I first encountered the word “bonza” in Nevil Shute’s wonderful story “A Town Like Alice”. (And no, Alice the sheep is NOT named after the town of Alice, but after Arlo Guthrie’s song “Alice’s Restaurant”—the line about “You can get anything you want at Alice’s Restaurant—excepting Alice…”).
In the past, October has been lambing month on my farm. Logically, it makes perfect sense: mid-spring (April equivalent for you in the northern hemisphere) with plenty of new growth for the mamas to make milk. However, year after year, September has seen reasonably settled weather and October has been truly awful.
For those of you who don't speak British Commonwealth idiomatic English, a crocodile can also mean a line of school children. The relevance of this term to the real topic of this Yarn will become clear later. (If you are one of those who read the last chapter first, skip to the video at the very end of the Yarn.) The real topic of this yarn is "Do sheep work?" More specifically, do my sheep consciously choose to cooperate in the work of the farm?
As I continue my apprenticeship in shepherding, the subtleties of flock social dynamics are becoming more and more apparent. I’m on the cusp of shifting from the usual approach of “driving” the flock, with the dogs and me at the back, to “leading” the flock, with me at the front and the dogs where they need to be to hold or steer, but not pushing. Don’t get too excited about this cusp—I fully expect to teeter on the point of it for months, as the relationship of trust between me and the flock develops in fits and starts.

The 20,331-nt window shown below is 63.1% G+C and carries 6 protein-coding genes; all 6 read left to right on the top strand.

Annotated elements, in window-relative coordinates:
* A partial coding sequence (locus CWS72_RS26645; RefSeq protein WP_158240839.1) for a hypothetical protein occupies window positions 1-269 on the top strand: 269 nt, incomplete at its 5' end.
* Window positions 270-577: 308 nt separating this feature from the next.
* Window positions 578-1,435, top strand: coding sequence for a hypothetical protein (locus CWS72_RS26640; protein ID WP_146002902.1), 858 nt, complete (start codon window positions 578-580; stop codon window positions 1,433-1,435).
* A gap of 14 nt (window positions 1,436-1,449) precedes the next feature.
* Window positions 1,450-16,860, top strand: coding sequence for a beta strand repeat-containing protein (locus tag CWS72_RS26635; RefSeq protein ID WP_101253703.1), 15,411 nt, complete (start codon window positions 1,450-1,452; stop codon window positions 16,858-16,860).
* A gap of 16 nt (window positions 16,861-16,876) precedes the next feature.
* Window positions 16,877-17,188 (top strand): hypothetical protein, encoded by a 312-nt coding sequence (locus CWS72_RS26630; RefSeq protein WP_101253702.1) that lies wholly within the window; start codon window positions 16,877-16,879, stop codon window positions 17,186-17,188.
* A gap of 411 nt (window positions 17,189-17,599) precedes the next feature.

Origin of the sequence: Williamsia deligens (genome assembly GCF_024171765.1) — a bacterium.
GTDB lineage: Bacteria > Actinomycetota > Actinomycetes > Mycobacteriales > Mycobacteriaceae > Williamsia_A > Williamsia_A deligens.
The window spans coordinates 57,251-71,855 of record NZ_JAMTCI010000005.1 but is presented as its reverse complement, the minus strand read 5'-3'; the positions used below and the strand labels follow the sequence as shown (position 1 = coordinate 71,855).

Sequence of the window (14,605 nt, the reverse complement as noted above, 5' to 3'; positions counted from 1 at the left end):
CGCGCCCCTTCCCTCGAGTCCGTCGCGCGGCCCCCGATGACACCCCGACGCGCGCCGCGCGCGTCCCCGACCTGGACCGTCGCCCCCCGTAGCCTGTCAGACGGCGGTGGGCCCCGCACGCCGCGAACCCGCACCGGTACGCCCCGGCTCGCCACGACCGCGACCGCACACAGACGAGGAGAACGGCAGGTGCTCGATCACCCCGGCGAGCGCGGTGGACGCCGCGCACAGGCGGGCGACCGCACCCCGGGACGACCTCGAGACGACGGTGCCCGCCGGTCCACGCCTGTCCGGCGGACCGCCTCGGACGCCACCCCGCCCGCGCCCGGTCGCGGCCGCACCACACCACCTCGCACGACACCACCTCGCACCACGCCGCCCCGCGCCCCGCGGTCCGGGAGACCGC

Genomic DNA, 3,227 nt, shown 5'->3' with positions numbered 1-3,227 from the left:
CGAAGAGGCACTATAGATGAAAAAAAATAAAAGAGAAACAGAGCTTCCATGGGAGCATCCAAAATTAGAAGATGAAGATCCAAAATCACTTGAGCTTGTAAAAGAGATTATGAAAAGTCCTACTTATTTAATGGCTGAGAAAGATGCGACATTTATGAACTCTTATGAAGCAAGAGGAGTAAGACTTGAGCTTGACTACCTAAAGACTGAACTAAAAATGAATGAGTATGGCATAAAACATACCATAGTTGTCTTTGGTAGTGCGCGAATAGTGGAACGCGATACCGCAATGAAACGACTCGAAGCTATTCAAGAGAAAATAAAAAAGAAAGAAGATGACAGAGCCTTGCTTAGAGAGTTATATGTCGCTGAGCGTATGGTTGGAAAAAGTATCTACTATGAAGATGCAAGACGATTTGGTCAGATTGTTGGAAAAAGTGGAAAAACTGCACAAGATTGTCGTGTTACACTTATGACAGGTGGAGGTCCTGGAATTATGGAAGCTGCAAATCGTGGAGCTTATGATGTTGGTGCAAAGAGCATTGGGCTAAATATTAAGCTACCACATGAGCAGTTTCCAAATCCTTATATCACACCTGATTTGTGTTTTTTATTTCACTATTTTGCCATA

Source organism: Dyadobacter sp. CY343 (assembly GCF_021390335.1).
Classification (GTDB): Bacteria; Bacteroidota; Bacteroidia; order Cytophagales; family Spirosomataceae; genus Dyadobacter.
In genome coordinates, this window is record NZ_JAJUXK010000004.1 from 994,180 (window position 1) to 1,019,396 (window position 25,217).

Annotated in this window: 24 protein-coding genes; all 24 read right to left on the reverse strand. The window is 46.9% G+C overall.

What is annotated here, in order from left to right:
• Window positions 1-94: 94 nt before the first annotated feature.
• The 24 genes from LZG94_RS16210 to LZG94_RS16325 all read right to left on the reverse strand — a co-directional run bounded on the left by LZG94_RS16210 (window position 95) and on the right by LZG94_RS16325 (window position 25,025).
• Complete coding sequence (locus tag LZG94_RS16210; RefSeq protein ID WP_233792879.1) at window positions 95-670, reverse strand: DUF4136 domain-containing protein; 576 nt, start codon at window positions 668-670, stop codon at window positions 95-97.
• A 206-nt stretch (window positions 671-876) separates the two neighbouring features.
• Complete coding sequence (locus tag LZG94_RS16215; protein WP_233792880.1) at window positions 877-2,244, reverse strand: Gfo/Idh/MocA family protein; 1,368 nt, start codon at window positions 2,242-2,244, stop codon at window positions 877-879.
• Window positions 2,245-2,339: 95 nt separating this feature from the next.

If over the last few months I’ve given you the impression that growing White Gum wool is all sweetness and light, November was certainly a counterpoint. It was a tough month, and December followed suit. The refrain has been “desperately dry”—we have had only 60% of our annual average rainfall, and our official 12-month rainfall deficit is sitting in the “severe” category.
t is undoubtedly too early for me to write this Yarn. In fact, I’m not supposed to be writing at all today, on two counts: first, it’s meant to be a shepherding day, and secondly it’s a weekend and I’m supposed to turn my computer off for the weekend, to help break the "dumb gas thrall" syndrome. I’m not shepherding because it’s snowing and blowing a gale (this on the southern hemisphere equivalent of the first of May) and I just plain wimped out.
Last Sunday, the 9th of February, we had the worst fire weather day we’ve had so far this year—38o C (100o F), gusting 60 kph (40 mph), zip in the way of humidity. Thankfully, there were no serious fires in the state, but with a fire danger rating of severe to extreme, it was a fairly nerve-wracking day. It was worse in Victoria.
When I first began farming, after I realised that it was not going to be as easy as it looked from the highway, I would ask “Why?” about any number of mysteries having to do with raising sheep. Almost invariably, the answer would come back in some variation of: “It’s the season.” Why is the spear grass so bad this year? It’s the wet spring. Why are the grubs so bad this year? It’s the dry winter. Why are we having so much trouble with intestinal worms? It’s the wet summer.